A balance sheet is a financial statement that gives you a snapshot of your business’ financial health at a particular date in time. Balance sheets can also show you how much your business is worth, how much debt you owe, and alert you to any changes in cash flow (which might reveal potential pitfalls).
Understanding the balance sheet can help businesses make more informed decisions. If you can analyze how the balance sheet connects to other financial statements, you can increase your cash inflows and profitability.
Not sure how to read a balance sheet? These are the three components they focus on:
What you own or control, such as cash on hand, money that you expect to collect from customers, inventory, company vehicles and money in the bank.
TOTAL: The value of everything you own or control.
What you owe, such as debts, loans or credit cards, wages and salaries, rent and utilities, money owed to suppliers and taxes.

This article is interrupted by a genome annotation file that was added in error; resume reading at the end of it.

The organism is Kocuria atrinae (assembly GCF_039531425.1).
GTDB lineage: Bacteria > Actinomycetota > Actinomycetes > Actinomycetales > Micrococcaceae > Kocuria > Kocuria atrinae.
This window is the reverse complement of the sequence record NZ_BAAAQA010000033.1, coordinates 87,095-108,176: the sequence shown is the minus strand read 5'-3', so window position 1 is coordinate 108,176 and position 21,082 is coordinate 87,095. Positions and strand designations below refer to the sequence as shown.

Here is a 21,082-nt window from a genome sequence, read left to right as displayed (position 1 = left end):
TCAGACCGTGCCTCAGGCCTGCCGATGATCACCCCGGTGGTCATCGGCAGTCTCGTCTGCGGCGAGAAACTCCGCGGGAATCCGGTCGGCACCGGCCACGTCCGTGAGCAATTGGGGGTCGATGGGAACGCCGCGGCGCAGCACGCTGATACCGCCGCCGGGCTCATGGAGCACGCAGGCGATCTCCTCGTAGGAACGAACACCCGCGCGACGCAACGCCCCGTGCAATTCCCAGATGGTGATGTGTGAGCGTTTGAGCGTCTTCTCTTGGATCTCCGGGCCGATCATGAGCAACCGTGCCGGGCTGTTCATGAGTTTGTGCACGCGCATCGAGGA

TOTAL: The value of everything you owe.
What you own and control minus what you owe. Your piece of the business holdings after paying your debts and obligations.
TOTAL: The value of your assets minus your liabilities.
Remember: Your balance sheet is only as accurate as your bookkeeping, and the best way to keep your bookkeeping accurate is to hire a CPA that specializes in small businesses, such as Goldin Group.
We hope this post helps to provide some clarification on balance sheets. If you need help managing any aspect of your business’s or nonprofit’s finances, we want to hear from you. Call us at (301) 913-0008 or email firstname.lastname@example.org to make an appointment.